A long time ago the German DelphiPraxis community convinced me to abandon my previous strategy of saving my source code via zipping only and use a source code management system.

So I googled a little bit and found SVN.

After some days of getting used to it - I proudly announced: "I have switched to SVN"! And with that, the shit storm has begun.

Why aren't you using a distributed revision-control-system? Don't use this old SVN system! Uses Mercurial or Git!

So I took the first "Mercurial" and with a little help and a talk from MVP Uwe Raabe on one of the Delphi-Tage-Event,  I had to realize that this system "just" works very well and offers all the advantages I missed in SVN. ( Sorry Craig )

Pushing everything for backup to a network-driver or a USB-Stick works perfectly. So no need for the old SVN Server installation on my local server, because mercurial is file-based. But after some time I had to share my source code with other developers and here comes BitBucket into play.

The use of BitBucket was as easy as Mercurial itself. 

I've never used Git, but I was told that it was just like Mercurial. Unfortunately, this is not the case. Even the first time I used git, there were big differences and I immediately hated git. But this was not a big deal, because I could use Mercurial for my local repositories and use Git for sharing where necessary.

I know many more developers using Git that Mercurial, but I never got used to the remote and local heads for different users and the parallel branches are show differently comparing to Mercurial.

After Bitbucket broke away from Mercurial repositories and hg is no longer supported, I had to find an alternative.  After some testing, I was able to run the SCMManager on a virtual Ubuntu installation. With the online available tutorials, the installation was not complicated. Unfortunately, SSL did not work out of the box.

The SCMManager is a Java-Client and this is not so easy with the certbot for Let's Encrypt. As far as I know, you have to convert the certificates and install them into the java key store. I like the cronjob based renewal, so hand converting was not my goal.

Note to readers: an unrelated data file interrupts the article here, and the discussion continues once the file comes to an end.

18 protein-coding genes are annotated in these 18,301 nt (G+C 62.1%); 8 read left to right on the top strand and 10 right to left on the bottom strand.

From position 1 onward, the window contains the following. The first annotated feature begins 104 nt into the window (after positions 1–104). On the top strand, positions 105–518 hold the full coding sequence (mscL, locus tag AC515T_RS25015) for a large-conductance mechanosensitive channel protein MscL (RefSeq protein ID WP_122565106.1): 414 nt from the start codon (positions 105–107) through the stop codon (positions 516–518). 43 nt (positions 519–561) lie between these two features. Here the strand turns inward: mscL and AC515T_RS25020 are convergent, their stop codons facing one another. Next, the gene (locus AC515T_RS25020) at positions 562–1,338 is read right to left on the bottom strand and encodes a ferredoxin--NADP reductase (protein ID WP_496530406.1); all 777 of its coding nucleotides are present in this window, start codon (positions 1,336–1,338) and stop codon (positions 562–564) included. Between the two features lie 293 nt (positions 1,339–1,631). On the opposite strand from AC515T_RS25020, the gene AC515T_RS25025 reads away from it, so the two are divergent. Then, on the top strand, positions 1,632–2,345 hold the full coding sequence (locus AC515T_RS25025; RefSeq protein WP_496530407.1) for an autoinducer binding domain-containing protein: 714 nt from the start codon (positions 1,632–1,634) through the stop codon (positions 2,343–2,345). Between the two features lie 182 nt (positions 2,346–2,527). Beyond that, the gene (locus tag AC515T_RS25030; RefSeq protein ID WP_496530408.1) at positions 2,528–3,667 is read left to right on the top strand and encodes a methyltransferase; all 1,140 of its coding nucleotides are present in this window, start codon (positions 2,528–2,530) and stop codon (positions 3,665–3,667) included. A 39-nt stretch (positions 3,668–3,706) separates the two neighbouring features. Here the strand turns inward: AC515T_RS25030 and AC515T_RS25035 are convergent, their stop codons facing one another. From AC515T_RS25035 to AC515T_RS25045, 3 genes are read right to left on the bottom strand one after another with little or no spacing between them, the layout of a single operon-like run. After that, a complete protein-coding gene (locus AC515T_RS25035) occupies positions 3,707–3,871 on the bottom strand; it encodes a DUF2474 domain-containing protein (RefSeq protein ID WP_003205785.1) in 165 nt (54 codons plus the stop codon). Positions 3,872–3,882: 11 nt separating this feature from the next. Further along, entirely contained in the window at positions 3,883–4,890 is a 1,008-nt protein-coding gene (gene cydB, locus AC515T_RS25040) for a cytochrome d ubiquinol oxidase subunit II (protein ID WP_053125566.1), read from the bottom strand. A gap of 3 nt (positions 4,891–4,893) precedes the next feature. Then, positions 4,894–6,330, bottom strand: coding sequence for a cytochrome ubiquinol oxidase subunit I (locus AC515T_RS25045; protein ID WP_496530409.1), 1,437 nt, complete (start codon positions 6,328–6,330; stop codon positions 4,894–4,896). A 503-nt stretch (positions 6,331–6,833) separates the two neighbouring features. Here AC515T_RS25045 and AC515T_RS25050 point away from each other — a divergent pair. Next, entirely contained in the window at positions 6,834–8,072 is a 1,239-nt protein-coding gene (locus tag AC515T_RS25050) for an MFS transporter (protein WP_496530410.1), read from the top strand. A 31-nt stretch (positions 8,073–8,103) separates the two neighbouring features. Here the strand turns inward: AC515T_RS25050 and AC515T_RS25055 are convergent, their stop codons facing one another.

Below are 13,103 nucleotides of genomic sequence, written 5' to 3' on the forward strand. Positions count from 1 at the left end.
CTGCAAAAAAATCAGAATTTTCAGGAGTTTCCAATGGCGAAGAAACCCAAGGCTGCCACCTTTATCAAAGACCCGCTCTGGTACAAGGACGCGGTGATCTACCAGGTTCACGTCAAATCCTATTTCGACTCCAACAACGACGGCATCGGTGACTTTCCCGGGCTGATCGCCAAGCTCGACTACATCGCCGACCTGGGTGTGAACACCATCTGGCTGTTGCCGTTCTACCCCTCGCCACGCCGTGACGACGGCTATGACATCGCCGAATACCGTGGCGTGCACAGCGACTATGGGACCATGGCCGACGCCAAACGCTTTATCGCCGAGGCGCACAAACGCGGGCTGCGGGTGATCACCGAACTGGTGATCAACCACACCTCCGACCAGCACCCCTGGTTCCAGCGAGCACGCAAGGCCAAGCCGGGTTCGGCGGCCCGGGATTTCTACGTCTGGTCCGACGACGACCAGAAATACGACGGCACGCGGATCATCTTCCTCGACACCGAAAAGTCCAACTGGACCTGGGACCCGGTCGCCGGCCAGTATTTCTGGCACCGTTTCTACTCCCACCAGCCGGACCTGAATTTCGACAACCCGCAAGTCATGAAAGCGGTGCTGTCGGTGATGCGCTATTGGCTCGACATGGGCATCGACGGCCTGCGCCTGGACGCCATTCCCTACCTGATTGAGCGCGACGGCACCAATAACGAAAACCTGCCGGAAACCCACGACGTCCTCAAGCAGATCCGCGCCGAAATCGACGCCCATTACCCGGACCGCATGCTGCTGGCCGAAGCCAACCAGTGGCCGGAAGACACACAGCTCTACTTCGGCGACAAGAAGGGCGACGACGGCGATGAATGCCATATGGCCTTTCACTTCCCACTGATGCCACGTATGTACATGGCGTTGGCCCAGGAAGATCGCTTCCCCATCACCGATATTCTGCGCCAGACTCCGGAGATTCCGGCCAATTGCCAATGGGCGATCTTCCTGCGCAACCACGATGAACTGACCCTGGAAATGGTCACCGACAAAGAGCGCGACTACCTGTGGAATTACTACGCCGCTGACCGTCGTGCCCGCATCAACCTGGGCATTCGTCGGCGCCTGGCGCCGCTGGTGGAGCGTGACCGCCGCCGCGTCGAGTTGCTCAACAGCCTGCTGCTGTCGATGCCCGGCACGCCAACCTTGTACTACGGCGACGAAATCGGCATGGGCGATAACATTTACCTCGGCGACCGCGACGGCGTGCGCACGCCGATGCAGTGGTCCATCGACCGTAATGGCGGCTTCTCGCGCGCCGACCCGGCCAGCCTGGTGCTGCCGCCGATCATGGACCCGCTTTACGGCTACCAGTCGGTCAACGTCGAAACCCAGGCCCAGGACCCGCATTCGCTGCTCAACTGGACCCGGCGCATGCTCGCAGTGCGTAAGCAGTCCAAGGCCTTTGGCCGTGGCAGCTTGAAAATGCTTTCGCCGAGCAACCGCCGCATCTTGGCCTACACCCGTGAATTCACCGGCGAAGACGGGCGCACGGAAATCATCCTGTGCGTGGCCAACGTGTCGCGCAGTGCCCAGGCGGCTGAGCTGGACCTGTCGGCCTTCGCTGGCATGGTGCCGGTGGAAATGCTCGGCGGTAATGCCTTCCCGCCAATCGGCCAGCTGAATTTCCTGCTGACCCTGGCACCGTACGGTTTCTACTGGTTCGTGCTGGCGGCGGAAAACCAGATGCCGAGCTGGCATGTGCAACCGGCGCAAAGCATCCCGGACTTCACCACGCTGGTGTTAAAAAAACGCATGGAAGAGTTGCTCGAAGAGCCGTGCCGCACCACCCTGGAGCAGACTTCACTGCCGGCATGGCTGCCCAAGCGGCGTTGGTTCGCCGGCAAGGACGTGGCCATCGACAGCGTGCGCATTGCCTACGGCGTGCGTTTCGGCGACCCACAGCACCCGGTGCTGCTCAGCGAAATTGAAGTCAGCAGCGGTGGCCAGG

I found a little hint, that the Nginx server could be used as a proxy server to do the https/SSL connection and leave the java installation without any changes.

Installing software on Linux with this apt-get stuff is really easy and I wish this kind of installation would also possible on Windows. One drawback often is the location or the necessary changes to config files by hand. In this case, I had to type the config file from scratch.

By adding a new A record to the nameserver I was able to run the certbot with the "--nginx" param script who not only installed the certificate but also added the necessary parameters to my handwritten config file. Well done - this kind of "service" is really nice...

With some tweaking and some reload/retries, the server was reachable over https!

Small repositories worked immediately, but large files could not be transferred and caused an hg error: "request entity too large". The reason for this problem could only be the installed proxy server because everything worked before. But also this problem could be solved by a little googling. 

So now I have my own Mercurial server. If you want to know more about this, please write this in the comments, then I will try to collect my google knowledge into another post.

Friday, October 9, 2020

How to write you own Serverside-Extention!

Serverside Extention (IIS or Apache)!

For many years I have my own webserver. In my case, this always was a Windows Server, because I want to do my serverside scripts in Delphi! Apart from that, I had no clue about a Unix/Linux Server!

Being part of the Apocalypse Coding Group opens this door and in many hours of development of our little game, I could prove, that the same ISAPI.dll could also be compiled and executed on a Ubuntu Apache Server! 

I love Delphi. 

Building a new website or web service in the past, I had to make a choice: